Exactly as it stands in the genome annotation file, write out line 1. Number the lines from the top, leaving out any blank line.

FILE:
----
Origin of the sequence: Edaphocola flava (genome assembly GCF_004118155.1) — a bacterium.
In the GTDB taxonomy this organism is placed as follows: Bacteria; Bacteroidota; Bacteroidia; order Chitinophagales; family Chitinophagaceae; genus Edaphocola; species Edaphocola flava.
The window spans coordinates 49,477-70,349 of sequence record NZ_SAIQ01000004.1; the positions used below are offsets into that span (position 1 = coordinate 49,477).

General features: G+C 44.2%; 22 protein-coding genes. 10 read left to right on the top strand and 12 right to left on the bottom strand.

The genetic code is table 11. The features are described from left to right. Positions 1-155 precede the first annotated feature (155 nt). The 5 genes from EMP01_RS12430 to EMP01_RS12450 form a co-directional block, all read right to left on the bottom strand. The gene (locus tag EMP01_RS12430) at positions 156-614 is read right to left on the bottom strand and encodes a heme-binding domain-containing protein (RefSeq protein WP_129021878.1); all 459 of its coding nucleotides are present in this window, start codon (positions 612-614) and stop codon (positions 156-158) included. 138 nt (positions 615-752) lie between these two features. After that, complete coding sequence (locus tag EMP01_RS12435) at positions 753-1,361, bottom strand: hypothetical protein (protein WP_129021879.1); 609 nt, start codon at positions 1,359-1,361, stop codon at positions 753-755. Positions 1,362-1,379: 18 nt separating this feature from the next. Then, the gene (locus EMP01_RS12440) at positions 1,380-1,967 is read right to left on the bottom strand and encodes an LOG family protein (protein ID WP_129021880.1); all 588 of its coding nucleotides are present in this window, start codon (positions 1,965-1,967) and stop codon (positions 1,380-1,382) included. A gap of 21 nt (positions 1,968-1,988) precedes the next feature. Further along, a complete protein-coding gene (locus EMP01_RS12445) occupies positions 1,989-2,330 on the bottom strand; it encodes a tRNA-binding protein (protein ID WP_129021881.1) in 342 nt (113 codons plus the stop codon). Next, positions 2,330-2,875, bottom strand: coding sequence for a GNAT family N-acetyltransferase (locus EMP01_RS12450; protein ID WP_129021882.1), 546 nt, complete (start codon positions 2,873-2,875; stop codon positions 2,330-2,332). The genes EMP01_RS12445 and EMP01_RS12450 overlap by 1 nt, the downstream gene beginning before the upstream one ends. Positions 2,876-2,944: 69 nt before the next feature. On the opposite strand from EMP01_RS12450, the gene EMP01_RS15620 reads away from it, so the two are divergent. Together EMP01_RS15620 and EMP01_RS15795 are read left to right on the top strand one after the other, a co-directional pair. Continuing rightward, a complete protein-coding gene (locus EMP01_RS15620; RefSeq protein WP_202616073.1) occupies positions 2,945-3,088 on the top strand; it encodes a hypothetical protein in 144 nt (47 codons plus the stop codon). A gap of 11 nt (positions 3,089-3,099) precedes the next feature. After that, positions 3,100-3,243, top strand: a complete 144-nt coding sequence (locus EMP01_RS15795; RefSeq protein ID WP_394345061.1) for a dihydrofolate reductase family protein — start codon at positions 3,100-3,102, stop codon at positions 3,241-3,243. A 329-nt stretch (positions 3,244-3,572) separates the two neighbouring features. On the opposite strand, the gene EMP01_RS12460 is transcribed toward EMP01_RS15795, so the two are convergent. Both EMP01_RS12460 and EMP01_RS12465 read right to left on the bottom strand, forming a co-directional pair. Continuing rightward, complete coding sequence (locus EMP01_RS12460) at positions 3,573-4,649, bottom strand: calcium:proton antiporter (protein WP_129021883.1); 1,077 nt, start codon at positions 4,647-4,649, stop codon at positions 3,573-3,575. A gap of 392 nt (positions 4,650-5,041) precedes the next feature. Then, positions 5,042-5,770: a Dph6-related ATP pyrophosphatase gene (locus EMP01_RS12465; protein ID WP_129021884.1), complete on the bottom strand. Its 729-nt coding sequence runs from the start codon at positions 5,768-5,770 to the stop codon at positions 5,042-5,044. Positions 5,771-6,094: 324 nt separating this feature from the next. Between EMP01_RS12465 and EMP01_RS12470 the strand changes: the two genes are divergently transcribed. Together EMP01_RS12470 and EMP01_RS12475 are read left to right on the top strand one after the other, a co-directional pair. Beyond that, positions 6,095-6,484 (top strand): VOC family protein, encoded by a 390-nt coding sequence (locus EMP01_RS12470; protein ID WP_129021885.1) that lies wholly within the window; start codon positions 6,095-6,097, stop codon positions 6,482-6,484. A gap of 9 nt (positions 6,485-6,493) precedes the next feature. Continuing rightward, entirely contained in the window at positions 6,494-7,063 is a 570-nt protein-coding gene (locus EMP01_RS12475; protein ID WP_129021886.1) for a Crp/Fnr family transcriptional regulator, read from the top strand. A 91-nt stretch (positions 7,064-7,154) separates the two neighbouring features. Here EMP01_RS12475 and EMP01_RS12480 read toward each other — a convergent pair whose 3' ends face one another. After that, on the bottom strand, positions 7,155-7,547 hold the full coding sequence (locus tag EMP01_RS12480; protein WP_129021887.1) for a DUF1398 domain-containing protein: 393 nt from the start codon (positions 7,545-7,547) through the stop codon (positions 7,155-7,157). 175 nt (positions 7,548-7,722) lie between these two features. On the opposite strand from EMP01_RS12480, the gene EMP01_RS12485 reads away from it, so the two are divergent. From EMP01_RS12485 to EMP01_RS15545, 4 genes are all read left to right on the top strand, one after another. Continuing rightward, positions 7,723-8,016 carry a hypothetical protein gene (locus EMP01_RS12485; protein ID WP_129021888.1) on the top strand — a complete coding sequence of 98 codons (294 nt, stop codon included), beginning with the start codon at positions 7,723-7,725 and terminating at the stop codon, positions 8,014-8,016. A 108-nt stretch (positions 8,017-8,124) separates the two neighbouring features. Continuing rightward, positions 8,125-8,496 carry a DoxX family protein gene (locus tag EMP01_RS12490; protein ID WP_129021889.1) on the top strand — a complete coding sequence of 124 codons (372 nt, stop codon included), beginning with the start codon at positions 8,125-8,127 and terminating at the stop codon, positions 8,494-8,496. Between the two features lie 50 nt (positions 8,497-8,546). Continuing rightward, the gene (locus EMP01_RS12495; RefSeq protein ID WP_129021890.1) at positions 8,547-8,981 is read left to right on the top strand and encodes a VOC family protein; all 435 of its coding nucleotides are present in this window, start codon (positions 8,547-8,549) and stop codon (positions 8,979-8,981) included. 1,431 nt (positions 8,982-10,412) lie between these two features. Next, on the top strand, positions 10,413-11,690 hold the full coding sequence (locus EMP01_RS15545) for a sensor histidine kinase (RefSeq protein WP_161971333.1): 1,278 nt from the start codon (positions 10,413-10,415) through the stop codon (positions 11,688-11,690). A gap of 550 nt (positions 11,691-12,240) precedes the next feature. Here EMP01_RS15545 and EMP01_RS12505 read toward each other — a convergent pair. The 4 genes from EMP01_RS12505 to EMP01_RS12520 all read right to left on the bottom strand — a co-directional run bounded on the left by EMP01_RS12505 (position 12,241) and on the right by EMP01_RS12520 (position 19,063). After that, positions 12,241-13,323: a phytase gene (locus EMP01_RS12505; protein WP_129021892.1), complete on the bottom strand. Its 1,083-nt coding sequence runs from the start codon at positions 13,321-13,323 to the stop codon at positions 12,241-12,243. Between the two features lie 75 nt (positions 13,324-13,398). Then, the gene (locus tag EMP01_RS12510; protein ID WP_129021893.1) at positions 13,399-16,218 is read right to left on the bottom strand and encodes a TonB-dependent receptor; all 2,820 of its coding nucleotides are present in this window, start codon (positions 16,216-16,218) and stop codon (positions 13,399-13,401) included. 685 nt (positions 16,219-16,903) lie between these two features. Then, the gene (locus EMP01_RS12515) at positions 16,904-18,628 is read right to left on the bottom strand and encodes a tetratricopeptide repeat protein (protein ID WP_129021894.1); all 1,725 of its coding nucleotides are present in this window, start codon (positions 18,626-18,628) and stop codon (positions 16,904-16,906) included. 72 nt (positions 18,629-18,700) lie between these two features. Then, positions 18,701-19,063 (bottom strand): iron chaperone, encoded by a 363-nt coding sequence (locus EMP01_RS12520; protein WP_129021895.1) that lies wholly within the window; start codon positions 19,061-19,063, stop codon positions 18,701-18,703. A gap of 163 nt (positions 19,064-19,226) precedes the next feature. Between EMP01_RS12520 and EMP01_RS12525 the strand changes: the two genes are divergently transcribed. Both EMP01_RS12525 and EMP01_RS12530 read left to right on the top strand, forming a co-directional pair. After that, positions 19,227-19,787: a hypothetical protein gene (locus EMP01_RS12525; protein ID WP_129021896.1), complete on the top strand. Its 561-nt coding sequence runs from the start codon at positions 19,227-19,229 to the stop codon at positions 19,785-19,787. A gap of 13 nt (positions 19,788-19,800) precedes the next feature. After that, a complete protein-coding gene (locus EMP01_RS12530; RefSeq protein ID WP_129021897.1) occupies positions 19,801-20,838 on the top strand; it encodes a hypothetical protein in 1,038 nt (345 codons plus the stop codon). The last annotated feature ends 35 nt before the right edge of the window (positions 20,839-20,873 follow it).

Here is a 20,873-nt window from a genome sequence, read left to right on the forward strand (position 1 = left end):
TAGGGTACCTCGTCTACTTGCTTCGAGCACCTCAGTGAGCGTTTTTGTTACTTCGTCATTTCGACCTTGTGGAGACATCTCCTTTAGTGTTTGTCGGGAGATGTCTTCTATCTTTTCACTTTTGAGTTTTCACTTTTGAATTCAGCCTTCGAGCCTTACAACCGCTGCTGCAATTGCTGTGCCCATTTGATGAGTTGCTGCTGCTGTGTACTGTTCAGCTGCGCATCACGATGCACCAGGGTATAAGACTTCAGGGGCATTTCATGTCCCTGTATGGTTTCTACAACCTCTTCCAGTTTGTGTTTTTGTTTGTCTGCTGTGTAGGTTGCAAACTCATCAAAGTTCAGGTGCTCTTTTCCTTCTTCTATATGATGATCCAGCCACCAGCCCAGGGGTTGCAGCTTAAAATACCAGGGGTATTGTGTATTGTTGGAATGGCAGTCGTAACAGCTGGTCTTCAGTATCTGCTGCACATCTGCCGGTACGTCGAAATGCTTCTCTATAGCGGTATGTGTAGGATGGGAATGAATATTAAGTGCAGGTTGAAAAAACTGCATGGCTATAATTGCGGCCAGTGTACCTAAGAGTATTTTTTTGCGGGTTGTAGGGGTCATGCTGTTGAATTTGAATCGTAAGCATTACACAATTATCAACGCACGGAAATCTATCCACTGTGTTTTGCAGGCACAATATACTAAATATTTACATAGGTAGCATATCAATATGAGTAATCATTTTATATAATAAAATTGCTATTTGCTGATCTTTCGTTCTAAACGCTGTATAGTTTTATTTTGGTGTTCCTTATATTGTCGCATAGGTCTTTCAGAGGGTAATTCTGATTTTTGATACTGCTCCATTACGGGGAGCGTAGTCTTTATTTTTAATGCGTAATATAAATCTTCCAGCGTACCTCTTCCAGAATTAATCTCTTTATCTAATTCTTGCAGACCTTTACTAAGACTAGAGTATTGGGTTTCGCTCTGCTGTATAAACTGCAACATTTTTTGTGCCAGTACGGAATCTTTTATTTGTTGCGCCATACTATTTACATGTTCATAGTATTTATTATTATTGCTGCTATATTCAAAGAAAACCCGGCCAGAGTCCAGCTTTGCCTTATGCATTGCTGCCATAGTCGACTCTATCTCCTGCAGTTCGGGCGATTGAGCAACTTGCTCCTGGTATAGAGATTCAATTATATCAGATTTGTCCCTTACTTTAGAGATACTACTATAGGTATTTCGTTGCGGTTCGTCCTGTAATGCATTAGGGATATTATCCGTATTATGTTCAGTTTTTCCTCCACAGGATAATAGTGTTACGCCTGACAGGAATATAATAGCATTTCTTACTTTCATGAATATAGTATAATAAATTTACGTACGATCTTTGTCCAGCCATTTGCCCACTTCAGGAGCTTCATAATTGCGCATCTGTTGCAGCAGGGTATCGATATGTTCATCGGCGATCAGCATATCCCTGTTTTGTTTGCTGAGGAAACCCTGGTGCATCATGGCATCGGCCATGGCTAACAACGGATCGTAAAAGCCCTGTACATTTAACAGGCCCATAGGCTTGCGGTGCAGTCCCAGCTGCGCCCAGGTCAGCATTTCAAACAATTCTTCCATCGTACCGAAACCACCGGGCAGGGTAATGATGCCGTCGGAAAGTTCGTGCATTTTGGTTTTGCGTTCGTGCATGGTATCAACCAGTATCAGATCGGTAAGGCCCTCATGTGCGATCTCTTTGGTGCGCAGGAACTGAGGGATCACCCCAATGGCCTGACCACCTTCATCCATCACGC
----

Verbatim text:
Origin of the sequence: Edaphocola flava (genome assembly GCF_004118155.1) — a bacterium.